While it’s legally sound for Walmart to hire the off-duty officers to protect itself from liability, where is the burden on the police department? If the United States won’t pass gun reform measures, should it raise taxes instead to militarize the police and station them at every church, synagogue, movie theater and chain store? Will corporations band together to lobby the government, founded in capitalism, to take this undue burden off its back?
One shopper reflects the sentiment of many heading to Walmart today: “We aren’t letting this beat us.”
Journalist Keenan Willard met Emma Ferguson in the parking lot of the Walmart. She stopped to smile for a photo and tell him what her shopping experience means to her. “It’s about standing up to our fear. We aren’t letting this beat us.” Willard quoted her in a tweet.
The City of El Paso began removing the makeshift memorial behind Walmart earlier this week to prepare for its reopening.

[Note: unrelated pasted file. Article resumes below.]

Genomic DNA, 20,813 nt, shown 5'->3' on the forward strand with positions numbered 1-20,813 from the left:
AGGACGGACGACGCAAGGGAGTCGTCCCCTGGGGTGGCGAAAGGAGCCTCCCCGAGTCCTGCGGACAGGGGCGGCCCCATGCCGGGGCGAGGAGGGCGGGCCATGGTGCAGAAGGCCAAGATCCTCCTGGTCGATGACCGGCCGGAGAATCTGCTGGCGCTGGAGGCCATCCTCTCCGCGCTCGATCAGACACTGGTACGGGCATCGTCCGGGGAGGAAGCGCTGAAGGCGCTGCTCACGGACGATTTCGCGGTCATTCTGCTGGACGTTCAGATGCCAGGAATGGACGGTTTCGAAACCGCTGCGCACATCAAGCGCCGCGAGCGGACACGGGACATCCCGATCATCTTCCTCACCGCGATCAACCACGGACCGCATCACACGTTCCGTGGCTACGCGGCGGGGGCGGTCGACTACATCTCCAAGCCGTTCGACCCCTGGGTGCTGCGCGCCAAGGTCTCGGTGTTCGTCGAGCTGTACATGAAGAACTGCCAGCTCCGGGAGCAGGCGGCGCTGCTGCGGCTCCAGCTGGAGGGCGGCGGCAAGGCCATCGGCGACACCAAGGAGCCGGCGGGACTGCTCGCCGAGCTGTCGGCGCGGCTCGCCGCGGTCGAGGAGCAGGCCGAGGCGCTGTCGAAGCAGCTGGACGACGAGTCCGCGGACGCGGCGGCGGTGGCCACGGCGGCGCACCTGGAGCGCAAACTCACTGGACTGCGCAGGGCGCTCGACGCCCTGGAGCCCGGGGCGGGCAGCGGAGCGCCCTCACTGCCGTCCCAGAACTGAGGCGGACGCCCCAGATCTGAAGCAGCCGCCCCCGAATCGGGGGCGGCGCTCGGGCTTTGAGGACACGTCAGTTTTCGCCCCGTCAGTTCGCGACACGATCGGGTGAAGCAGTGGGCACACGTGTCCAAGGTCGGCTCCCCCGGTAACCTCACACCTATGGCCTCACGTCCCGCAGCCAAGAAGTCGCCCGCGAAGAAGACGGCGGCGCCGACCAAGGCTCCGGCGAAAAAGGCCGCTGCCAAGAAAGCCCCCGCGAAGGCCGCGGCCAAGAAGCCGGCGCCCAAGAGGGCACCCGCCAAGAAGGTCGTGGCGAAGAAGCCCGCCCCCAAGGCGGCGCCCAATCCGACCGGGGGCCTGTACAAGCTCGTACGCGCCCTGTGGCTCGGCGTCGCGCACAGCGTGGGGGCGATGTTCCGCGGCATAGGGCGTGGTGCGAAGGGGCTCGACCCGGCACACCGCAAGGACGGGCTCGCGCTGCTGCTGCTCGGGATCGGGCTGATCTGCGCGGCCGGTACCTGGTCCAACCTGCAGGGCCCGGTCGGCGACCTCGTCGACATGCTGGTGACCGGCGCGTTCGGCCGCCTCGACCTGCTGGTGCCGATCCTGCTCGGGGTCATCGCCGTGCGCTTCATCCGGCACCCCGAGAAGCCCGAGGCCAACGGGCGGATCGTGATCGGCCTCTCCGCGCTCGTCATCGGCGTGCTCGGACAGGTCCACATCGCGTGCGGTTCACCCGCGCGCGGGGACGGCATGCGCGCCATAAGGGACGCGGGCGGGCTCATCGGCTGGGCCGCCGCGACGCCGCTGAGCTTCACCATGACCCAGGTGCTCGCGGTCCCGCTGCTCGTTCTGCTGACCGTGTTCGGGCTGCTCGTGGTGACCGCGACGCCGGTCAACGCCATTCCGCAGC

Journalist and El Paso resident Andra Litton tweeted a photo of the makeshift memorial behind Walmart the evening before the City of El Paso started removing the items, along with the fencing, “making it visible from I-10 for the first time since the Aug 3 shooting,” she tweeted. “It still hurts. #ElPasoStrong”
The items have been moved to Ponder Park, across the street from Walmart.
Next to the memorial are “Temporary Memorial Site” signs in both Spanish and English. They read, “The City of El Paso invites the public to honor the victims of the August 3, 2019 tragedy at the Temporary Memorial at Ponder Park. The public may leave memorial items at the site. The public is encouraged to tie an orange ribbon in remembrance of those lost on August 3, 2019.” Along the fence, traditional Mexican sombreros hang next to a green star that says, “God cares!” “Pray for El Paso” and “#FronteraStrong,” along with Día de Muertos images of Frida Kahlo pepper the memorial.